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The Oresteia

Audiobook

The only complete trilogy to survive from ancient Greek theater is presented here in this sound recording of all three plays: Agamemnon, The Libation Bearers, and The Eumenides.

In the Oresteia, Aeschylus dramatizes the myth of the curse on the royal house of Argos. Action begins when King Agamemnon returns victorious from the Trojan War but is treacherously slain by his wife. It ends with the trial of their son, Orestes, who slew his mother to avenge her treachery—a trial with the goddess Athena as judge, the god Apollo as defense attorney, and avenging demons called The Furies as prosecutors. The results of the trial change the nature of divine and human justice forever.

As was the custom in antiquity, this trilogy was accompanied by a satyr play called Proteus, a broad farce on a related theme, namely, the encounter between Agamemnon's brother, Menelaus, with the slippery Old Man of the Sea. This play is lost, but Blackstone has included verses from The Odyssey, which inspired it.


Expand title description text
Publisher: Blackstone Publishing Edition: Unabridged

OverDrive Listen audiobook

  • ISBN: 9781481544207
  • File size: 104752 KB
  • Release date: January 1, 2006
  • Duration: 03:38:13

MP3 audiobook

  • ISBN: 9781481544207
  • File size: 104950 KB
  • Release date: March 20, 2007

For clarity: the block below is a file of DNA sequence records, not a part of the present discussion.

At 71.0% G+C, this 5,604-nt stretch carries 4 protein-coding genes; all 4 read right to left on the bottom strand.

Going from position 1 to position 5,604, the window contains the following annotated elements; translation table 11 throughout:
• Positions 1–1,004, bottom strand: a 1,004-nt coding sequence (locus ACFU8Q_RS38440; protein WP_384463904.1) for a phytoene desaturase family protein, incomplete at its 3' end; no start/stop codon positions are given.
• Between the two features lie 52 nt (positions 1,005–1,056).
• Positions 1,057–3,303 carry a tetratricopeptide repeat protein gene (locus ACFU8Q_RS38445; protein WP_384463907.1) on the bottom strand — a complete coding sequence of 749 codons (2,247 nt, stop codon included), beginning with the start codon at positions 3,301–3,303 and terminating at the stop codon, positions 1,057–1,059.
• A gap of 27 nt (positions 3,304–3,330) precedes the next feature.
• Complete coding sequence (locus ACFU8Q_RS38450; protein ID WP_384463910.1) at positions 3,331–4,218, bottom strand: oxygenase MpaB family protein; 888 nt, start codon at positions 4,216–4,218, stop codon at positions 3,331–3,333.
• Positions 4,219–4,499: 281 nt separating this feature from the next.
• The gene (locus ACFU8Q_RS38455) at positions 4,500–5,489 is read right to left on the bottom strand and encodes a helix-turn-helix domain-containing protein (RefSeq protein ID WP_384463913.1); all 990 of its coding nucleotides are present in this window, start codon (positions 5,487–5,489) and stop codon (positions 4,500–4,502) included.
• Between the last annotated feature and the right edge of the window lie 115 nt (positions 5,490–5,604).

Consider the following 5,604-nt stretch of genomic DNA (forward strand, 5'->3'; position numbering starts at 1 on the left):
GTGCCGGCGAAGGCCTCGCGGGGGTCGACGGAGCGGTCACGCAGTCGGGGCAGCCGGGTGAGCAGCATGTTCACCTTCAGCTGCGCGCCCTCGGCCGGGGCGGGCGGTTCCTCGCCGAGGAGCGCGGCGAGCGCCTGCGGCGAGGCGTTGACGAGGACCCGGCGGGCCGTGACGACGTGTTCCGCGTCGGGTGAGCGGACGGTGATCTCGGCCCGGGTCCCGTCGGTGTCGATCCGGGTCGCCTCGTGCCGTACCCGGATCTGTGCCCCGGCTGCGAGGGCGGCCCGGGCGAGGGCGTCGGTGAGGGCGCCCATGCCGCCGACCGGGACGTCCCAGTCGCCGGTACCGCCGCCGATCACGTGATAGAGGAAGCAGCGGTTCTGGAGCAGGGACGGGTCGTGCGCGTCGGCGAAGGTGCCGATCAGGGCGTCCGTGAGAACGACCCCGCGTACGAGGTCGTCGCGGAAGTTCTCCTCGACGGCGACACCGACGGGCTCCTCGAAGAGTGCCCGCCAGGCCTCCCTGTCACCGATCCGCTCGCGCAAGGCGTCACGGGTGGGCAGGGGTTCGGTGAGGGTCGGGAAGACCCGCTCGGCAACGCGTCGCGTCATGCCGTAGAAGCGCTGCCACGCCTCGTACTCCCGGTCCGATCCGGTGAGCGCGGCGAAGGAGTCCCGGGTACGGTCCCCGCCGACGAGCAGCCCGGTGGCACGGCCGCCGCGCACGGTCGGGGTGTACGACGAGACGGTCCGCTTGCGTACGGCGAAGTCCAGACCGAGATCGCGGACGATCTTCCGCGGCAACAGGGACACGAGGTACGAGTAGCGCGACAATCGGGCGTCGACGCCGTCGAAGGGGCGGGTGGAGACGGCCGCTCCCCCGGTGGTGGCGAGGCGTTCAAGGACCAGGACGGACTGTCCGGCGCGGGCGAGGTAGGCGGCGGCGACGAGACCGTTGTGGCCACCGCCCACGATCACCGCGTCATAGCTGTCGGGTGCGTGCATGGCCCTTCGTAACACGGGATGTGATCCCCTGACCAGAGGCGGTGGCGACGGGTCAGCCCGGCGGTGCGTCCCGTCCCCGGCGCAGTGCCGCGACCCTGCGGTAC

• Duration: 03:38:13
  • Number of parts: 4

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Formats

OverDrive Listen audiobook
MP3 audiobook

Languages

English

Levels

Lexile® Measure:1380
Text Difficulty:11-12

The only complete trilogy to survive from ancient Greek theater is presented here in this sound recording of all three plays: Agamemnon, The Libation Bearers, and The Eumenides.

In the Oresteia, Aeschylus dramatizes the myth of the curse on the royal house of Argos. Action begins when King Agamemnon returns victorious from the Trojan War but is treacherously slain by his wife. It ends with the trial of their son, Orestes, who slew his mother to avenge her treachery—a trial with the goddess Athena as judge, the god Apollo as defense attorney, and avenging demons called The Furies as prosecutors. The results of the trial change the nature of divine and human justice forever.

As was the custom in antiquity, this trilogy was accompanied by a satyr play called Proteus, a broad farce on a related theme, namely, the encounter between Agamemnon's brother, Menelaus, with the slippery Old Man of the Sea. This play is lost, but Blackstone has included verses from The Odyssey, which inspired it.


Expand title description text